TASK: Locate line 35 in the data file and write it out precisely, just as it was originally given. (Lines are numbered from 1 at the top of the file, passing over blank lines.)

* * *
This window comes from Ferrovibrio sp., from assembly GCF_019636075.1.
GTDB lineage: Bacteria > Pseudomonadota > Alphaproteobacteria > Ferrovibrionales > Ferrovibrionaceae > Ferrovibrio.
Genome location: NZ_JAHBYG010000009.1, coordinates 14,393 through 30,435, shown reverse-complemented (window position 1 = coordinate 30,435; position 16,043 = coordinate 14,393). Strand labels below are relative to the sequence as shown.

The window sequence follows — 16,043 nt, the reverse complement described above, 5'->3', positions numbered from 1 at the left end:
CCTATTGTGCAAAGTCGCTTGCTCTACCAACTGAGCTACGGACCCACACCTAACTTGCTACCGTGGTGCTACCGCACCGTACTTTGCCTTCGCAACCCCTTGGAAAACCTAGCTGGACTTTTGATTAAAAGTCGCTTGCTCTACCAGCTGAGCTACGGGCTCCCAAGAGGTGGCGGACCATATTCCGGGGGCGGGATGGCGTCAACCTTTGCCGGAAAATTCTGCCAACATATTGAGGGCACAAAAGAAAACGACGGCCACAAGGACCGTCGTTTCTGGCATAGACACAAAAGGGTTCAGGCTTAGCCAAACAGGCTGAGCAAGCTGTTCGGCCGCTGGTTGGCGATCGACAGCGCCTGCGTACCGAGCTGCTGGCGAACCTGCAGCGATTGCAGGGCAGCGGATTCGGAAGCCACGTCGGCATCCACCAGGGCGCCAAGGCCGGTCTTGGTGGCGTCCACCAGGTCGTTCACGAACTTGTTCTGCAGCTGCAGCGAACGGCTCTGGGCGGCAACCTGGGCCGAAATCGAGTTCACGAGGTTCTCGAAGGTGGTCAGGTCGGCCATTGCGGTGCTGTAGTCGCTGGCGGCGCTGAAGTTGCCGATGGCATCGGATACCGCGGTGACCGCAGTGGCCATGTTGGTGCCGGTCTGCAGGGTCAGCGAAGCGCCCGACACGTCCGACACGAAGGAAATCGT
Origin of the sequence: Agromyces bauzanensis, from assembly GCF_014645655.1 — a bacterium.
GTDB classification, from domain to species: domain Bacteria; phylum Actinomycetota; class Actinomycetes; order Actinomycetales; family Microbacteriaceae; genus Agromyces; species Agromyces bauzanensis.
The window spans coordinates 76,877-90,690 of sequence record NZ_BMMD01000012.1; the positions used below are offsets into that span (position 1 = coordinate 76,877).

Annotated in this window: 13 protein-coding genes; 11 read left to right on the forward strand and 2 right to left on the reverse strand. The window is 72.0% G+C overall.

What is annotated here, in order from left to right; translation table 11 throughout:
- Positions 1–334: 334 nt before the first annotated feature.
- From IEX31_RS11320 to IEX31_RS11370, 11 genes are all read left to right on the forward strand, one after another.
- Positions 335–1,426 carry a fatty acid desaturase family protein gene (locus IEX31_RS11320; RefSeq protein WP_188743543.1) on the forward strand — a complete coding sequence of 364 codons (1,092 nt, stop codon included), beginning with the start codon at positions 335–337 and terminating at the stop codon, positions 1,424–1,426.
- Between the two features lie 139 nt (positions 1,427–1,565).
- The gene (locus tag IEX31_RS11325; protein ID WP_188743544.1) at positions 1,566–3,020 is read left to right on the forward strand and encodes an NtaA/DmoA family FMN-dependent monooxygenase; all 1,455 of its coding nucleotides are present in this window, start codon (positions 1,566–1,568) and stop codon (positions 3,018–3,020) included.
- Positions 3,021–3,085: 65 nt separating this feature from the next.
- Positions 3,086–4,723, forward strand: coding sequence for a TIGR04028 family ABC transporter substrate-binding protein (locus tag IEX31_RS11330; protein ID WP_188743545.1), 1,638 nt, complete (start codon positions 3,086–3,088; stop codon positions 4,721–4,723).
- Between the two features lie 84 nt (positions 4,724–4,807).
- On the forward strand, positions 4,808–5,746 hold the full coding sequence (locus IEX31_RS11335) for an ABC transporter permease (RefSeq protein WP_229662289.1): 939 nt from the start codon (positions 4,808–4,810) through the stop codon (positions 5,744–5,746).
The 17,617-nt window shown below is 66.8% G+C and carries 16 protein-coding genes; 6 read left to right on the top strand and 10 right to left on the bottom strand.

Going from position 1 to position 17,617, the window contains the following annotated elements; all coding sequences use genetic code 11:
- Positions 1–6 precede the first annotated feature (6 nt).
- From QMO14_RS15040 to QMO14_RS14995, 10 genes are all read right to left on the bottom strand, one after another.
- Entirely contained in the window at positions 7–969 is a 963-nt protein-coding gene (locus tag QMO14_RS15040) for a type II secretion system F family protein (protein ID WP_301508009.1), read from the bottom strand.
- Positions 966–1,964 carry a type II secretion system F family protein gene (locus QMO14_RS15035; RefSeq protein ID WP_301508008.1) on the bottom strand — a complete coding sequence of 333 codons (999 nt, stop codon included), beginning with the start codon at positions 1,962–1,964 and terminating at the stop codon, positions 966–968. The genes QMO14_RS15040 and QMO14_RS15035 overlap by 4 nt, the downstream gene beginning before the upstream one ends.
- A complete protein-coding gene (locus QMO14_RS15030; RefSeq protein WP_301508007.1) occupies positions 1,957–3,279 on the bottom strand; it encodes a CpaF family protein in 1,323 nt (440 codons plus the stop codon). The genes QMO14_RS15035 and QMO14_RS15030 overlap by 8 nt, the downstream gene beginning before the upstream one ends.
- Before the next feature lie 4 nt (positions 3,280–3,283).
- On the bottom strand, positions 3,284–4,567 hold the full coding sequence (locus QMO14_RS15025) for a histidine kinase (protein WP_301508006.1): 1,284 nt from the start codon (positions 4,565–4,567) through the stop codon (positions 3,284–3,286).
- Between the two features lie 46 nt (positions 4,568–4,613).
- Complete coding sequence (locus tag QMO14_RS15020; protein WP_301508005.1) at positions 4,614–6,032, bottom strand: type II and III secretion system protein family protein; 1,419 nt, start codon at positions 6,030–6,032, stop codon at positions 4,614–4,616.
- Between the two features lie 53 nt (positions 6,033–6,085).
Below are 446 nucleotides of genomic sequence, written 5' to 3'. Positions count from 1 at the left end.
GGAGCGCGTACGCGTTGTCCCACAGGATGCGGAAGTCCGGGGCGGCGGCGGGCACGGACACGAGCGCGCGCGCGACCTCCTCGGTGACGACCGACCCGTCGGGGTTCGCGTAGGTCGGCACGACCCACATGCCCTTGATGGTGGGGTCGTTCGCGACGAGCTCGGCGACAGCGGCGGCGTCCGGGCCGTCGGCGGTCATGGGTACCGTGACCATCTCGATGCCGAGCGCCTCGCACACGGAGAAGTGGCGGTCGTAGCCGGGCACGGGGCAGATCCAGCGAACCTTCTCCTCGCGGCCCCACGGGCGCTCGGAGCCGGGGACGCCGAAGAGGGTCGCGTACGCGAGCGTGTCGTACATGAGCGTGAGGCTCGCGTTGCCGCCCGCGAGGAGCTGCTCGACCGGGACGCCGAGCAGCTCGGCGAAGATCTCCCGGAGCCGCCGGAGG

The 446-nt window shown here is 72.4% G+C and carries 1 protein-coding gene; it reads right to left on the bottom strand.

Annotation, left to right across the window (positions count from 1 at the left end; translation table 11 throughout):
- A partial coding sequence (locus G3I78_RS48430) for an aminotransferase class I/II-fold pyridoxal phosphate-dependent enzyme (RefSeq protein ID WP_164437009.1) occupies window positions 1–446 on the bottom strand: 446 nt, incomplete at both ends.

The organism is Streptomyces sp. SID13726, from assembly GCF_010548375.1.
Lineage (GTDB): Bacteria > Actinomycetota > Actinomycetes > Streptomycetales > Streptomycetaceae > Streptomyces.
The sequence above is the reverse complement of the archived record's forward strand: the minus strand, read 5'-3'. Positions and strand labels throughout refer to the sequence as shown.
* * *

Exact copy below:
Annotation, left to right across the window (positions count from 1 at the left end; translation table 11 throughout):